In a Place of Miracles
By: Corinne Renee Fowler
& Elizabeth Leblanc
Once there was a young woman who won the hearts of a knight, a dark minister and a lonely bell ringer with just a single dance and a flask of water. But before that, Esmeralda was just a little girl when she realized that she and her family were not like the other people in Paris. After all, they were gypsies. Life was destined to be hard for her. She knew that, and accepted it. Because, what else was she going to do, fight it? It would be a losing battle. That didn’t stop her from enjoying herself whenever she decided to mess with the soldiers every once in a while. One of her favorite pastimes were dancing in front of them, while her friends would pick their pockets. It was hilarious! Despite the label of “gypsy” that she’d been given by those who judged her unfairly, she had lived her whole life in Paris. Or that’s how it seemed. When she was six years old, she and her mother had traveled to Paris through the catacombs underground. But that seemed like a lifetime ago now! She doesn’t even remember where she came from anymore. There was very little that she could remember from her time before her life in Paris.
By: Corinne Renee Fowler & Elizabeth LeBlanc
Three powerful women of the mightiest kingdom have at long last been freed from evil spells which had been cast on them. After months of endless slumber, two had finally gotten married and went off to their new kingdoms. The third, after being trapped in a tower entangled with her yards of golden tresses, had finally been set free and reunited with her mother and father. She, too, had gotten married. The three had lived happily ever after. Their names are Princess Marie, Princess Rapunzel, and Princess Charlotte Anne of the ever proud Schönheit, a land of beauty and strength. Both of which qualities signified all three princesses whom had survived all and persevered. It stood over a massive village and neighbored another kingdom called Swan Lake.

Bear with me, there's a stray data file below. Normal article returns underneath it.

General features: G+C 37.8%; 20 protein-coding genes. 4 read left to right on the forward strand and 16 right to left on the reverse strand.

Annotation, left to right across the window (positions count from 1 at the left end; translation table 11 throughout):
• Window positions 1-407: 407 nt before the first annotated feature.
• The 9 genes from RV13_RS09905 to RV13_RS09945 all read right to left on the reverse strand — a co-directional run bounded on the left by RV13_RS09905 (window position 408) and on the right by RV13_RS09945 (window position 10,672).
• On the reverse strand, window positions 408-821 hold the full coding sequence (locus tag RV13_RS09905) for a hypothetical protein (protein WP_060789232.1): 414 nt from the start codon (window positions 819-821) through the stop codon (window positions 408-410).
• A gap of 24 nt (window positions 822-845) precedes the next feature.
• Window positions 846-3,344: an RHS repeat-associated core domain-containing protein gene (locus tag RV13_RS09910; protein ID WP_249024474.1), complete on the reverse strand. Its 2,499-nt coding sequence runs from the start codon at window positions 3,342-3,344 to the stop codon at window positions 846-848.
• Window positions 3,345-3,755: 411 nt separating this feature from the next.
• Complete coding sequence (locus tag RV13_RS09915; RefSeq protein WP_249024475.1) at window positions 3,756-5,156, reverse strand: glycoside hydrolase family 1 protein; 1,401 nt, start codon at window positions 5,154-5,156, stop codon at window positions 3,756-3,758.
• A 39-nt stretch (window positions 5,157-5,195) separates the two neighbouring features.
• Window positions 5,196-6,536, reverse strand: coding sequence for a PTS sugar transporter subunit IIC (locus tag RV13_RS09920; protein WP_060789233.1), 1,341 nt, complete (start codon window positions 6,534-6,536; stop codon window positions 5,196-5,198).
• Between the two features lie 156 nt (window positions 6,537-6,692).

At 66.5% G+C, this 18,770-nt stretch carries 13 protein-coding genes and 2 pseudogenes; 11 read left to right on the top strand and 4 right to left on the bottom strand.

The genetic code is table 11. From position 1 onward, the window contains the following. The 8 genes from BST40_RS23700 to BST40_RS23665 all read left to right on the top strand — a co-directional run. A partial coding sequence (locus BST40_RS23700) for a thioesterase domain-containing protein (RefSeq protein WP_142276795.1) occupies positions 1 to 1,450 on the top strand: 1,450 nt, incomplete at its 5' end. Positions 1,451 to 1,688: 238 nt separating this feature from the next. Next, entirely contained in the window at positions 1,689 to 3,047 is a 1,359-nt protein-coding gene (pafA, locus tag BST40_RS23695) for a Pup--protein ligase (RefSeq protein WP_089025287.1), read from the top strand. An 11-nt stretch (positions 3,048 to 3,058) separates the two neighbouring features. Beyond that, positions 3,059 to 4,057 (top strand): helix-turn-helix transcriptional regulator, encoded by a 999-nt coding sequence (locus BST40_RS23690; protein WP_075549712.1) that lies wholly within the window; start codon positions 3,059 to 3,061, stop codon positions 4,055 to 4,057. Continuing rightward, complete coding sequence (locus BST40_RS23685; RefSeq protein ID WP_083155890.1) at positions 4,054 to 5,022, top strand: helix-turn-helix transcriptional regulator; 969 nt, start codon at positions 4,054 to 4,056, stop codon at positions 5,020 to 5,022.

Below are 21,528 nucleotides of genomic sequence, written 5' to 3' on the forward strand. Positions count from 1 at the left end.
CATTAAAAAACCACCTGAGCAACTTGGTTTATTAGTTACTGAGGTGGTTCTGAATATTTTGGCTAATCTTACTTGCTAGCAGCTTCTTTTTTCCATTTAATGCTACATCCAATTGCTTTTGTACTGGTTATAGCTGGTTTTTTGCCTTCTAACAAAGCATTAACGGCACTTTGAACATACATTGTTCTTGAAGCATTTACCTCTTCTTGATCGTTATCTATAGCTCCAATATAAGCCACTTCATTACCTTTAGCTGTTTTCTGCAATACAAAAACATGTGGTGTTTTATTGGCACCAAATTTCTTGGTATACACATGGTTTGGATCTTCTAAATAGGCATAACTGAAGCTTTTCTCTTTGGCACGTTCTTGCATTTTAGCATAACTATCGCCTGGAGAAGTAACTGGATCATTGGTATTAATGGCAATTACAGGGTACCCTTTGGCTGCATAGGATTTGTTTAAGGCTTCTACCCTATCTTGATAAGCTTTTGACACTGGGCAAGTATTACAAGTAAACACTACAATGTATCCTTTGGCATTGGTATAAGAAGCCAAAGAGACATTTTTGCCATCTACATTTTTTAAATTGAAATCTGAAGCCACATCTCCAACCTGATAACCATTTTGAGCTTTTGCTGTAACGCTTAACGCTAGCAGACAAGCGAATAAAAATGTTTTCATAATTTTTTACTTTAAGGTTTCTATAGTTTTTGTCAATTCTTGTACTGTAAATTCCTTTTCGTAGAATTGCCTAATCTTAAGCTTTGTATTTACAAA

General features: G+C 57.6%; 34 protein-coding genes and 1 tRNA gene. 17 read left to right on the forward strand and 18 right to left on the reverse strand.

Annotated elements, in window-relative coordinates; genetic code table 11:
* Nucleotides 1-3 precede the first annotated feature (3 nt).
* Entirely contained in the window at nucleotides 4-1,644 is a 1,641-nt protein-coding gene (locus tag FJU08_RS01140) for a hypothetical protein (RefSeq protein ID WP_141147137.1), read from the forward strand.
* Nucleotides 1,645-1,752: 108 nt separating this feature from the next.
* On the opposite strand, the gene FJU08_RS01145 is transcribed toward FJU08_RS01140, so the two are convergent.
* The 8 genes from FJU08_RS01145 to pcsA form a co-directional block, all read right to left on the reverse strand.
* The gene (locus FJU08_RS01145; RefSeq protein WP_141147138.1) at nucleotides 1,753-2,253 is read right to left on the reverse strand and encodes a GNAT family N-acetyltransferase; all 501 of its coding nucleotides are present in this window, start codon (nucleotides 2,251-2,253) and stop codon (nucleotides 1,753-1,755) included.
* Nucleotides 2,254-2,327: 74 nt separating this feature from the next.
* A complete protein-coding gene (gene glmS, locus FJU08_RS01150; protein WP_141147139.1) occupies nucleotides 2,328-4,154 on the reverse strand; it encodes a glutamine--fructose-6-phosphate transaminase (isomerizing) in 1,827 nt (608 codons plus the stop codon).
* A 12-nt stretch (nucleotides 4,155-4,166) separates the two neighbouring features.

What was my favorite Christmas tradition?
Well, I don’t have one in particular. I used to love everything when I was little: caroling throughout the neighborhood, making Christmas cards out of construction paper, writing letters to Santa Claus… I loved it all. That was because most of my memories come from my father, David. Nobody loved Christmas like he did. He would pile up the mountain of presents all around the tree. It was so big that it could have been Mount Everest… at least to a my four-year-old self. My father was amazing at Christmas.
By: Corinne Renee Fowler
High school is tough. Actually, high school flat-out sucks. Here I was, in English class, trying to read Beowulf for about the twentieth time. I liked my English teacher, Mr. Hawkins, because A, because he was a babe, and B, he was a writer, and a damn good one. Last year, before I took his class, I read a short story he wrote in the newspaper, and I thought, “Wow, this guy is an amazing writer!” But here I was, reading another version of Beowulf. We had already read the original epic poem. Then, we read a play aloud. Now, we were reading a short story on Beowulf, and I still didn’t understand what the hell was going on. I heard there was a movie that just came out, like, ten years ago, but I had no intention of watching it, because, more than likely, it was going to be just as tedious and boring as reading three different versions of it was. Why did we have to read three different versions of the same story anyway? What was the point of that? Did that make any sense? Nope, not to me, anyway.